Agricultural Policy

FUW Relieved With Chancellor’s Announcement To Continue Red Diesel Duty

Earlier this month, the FUW, along with other industry representatives, raised huge concerns following Chancellor Rishi Sunak’s speech regarding the UK 2020 Budget.

It was reported that the Chancellor had plans to abolish the 11.1 pence per litre duty rate for red diesel which is used to fuel off-road vehicles, agricultural machinery and some industrial equipment. Such a move would mean those whose businesses rely on the reduced duty would be charged the full tax rate of 57.7 pence per litre. For dairy producers this could represent 0.5 pence per litre of their milk production costs during times of already tight profit margins.

The agricultural industry urged the Chancellor to recognise the importance of red diesel to farm viability and the FUW remained firmly opposed to the removal of the red diesel entitlement from the agricultural sector. The FUW believed that a continuation of the subsidy was imperative at a time when certainty is lacking over the future of farm payments and the future trade environment. Indeed, the FUW is aware that farmer competitors in both the EU and US would have had a lower fuel tax on red diesel maintained. The Chancellor had also been urged to take steps towards improving farm productivity and business resilience prior to announcing the 2020 Budget.

Given the importance of the current level of red diesel duty to farming families, the Farmers’ Union of Wales was pleased to see that the UK Government’s 2020 First Budget, which was released on 11 March, would not remove the entitlement to the use of red diesel from the agricultural sector.

Leaked Comments Made By Government Official Are Outrageous Says FUW

The Farmers’ Union of Wales has expressed outrage at the leaked comments which were made by UK Treasury Advisor, Mr Tim Leunig, earlier this month. As part of the comments made, Mr Leunig stated that the UK does not need its own agricultural industry.

The statement made by the Treasury Advisor included comments which asserted that the food sector is not “critically important” to the UK economy and that agriculture and fishery production “certainly isn’t” important to our economy.

On a similar vein, Senior Economic Advisor Rishi Sunak, who had plans to abolish tax subsidies on red diesel, posited that the UK could follow the Singapore model ‘which is rich without having its own agricultural sector’.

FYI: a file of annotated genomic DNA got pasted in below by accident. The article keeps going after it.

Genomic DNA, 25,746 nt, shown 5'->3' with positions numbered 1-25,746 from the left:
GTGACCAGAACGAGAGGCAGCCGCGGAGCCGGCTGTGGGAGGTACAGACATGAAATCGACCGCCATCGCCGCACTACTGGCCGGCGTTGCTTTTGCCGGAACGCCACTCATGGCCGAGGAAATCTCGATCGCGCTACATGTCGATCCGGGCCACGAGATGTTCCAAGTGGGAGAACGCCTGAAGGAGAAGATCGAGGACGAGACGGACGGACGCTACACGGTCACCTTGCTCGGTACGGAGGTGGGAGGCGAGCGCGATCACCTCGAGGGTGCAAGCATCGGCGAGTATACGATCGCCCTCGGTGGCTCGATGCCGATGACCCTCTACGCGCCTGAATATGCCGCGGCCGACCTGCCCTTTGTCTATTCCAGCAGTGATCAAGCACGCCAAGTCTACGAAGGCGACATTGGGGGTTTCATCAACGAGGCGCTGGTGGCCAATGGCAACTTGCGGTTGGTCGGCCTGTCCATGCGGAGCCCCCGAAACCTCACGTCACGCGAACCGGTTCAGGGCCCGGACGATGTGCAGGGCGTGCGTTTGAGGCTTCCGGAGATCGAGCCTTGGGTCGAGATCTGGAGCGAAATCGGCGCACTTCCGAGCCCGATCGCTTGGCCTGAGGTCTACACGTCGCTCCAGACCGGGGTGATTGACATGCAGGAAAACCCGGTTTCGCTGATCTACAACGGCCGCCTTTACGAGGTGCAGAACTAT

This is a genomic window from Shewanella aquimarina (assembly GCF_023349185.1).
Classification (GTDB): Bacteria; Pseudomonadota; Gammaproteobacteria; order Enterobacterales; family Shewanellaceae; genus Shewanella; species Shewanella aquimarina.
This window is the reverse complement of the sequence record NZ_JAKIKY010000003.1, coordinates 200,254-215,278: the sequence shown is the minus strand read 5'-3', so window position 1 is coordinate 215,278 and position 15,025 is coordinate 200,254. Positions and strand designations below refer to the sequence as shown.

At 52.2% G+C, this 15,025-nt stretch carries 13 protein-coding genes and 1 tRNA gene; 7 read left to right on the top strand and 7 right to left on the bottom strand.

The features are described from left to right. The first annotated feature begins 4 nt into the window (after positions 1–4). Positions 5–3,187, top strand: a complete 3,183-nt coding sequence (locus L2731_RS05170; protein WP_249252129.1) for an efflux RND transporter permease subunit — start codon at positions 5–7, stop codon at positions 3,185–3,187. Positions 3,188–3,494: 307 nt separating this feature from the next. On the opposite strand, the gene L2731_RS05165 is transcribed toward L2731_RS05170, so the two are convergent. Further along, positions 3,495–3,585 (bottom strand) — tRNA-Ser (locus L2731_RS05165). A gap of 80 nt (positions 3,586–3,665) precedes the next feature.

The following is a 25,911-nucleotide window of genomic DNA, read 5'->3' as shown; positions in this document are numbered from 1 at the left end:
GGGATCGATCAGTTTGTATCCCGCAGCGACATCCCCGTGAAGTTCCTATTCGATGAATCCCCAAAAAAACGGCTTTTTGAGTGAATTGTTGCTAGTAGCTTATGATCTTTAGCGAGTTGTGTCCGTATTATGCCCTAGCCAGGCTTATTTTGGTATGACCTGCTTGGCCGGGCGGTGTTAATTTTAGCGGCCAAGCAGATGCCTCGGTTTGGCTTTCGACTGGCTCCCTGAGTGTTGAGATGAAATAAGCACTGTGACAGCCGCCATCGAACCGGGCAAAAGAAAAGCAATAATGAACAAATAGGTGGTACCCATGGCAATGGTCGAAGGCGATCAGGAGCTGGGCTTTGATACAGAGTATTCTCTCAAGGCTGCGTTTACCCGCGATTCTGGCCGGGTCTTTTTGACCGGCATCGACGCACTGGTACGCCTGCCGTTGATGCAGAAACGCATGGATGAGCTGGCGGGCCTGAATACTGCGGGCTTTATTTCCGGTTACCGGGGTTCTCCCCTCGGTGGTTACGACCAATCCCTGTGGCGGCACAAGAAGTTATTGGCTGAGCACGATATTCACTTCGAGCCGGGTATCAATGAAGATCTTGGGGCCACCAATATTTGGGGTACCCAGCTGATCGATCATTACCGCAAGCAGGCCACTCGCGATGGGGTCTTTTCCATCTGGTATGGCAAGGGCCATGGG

Aside from producing safe, nutritious, high welfare and environmentally conscious food, Welsh farmers deliver a wealth of other societal needs and wants such as carbon sequestration, preservation of historical features, mitigation of rural depopulation, preservation of the Welsh language, flood management and so on. It remains extremely frustrating that the largely significant contributions that farmers already make towards mitigating climate change, maintaining rural landscapes and ensuring domestic food security are often ignored by some politicians.

The recent covid-19 pandemic has served to reinforce the FUW’s firm belief that domestic food security is imperative and the union has called on both the UK and Welsh governments to protect food producers and rural communities.

The current pandemic has had a significant impact on food supply chains; with panic buying and other factors leading to shortages of certain foodstuffs and this has brought the importance of maintaining UK food security rapidly into sharp focus. The more complex the supply chain the greater the fragility and it is rather telling that Singapore’s dedicated agency for food security has included a policy which aims to increase domestic food production.


FUW Welcomes MPs Call for UK Food Standards Protection

The FUW has welcomed a call by MPs which would see the introduction of legislation to protect UK food production standards whilst future trade deals are negotiated.